Enis was great as a two-year starter at Penn State, and was the fifth overall pick of the 1998 draft. To the Bears' credit, Curtis Enis was the consensus fifth-best player in the draft, and everyone agreed.
But he was a complete bust for the Bears as he held out for a bigger contract and promptly tore his ACL in the ninth game of the season.
A comeback attempt with the Browns was not successful, and he was out of the league after 2000.
Enis was selected four spots ahead of Fred Taylor. The Bears had also been discussing taking Randy Moss with this pick. Other than the injury, Enis also had personality issues. He often acted like he was from another planet. He had fooled the Bears with an act that his former coach Joe Paterno knew all too well, calling Enis a "con man".
After his injury, coach Dick Jauron urged him to lose weight, and he couldn't pound the line like he did at Penn State.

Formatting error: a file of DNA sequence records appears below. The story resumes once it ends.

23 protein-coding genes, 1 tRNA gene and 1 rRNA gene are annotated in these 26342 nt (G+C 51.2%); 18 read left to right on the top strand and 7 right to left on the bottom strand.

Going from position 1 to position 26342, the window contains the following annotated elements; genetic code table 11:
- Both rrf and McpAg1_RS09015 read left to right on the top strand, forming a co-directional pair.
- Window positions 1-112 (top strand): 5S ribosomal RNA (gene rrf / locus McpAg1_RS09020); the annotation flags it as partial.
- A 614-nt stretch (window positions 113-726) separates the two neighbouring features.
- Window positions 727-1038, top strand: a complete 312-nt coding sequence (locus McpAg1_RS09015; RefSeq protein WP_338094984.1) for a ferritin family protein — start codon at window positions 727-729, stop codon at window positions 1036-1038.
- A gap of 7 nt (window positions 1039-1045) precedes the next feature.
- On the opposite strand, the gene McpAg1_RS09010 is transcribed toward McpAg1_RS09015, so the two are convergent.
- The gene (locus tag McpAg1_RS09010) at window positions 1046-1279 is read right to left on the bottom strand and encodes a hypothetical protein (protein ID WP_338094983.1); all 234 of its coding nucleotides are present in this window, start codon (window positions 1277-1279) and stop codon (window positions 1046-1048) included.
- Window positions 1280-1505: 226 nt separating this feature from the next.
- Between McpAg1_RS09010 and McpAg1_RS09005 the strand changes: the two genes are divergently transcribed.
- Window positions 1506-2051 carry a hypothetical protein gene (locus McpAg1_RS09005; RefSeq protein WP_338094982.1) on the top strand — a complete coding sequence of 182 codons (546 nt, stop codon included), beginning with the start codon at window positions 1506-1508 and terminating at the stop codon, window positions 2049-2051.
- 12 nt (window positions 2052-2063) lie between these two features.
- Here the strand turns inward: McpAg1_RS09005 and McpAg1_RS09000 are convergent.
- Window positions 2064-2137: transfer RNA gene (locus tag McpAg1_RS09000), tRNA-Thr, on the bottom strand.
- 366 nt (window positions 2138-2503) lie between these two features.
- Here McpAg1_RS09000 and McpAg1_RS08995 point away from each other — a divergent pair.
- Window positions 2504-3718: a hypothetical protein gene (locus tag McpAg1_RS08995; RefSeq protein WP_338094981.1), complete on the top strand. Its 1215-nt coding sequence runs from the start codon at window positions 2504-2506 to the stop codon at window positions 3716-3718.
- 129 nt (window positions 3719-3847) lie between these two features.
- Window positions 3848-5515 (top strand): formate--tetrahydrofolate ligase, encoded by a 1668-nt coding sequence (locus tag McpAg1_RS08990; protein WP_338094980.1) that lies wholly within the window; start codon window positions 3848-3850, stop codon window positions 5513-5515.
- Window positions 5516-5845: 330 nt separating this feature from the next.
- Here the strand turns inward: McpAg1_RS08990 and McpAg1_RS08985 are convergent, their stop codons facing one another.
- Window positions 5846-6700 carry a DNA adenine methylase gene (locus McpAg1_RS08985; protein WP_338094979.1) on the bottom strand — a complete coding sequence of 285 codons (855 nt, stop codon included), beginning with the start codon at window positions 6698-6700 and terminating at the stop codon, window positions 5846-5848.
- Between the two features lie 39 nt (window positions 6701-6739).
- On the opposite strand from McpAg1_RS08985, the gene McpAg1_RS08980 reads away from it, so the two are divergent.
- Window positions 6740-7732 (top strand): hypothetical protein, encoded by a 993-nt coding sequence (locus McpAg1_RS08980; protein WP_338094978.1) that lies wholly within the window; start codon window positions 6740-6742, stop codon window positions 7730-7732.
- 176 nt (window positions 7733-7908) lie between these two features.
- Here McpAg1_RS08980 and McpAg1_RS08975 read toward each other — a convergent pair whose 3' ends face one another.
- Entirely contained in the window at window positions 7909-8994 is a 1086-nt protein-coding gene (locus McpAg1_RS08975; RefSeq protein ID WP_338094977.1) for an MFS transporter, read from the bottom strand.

Rex Grossman: Fans and media got on him bad, and he didn't respond well to it. He had his moments but often hung onto ball too long and threw off his back foot. The only reason he doesn't make our list is that the Bears did go to the Super Bowl with (in spite of?) him.
Rick Mirer: Mirer wasn't drafted by the Bears, but they used their first round pick in 1997 to obtain Mirer from Seattle. Dave Wannstedt had over 1,500 passes to use as evidence that Mirer sucked, but they acquired him anyway. He was a slow learner who went 0-3 in 3 starts with a 37.7 rating, 0 TDs and six INTs. The Bears were outscored 78-23 with Rick at the helm.
Chris Williams: Many knew he was damaged goods when the Bears drafted him and he had back surgery before he ever played for Chicago. There is still a faint glimmer of hope, but it's looking more and more like Williams is a bust.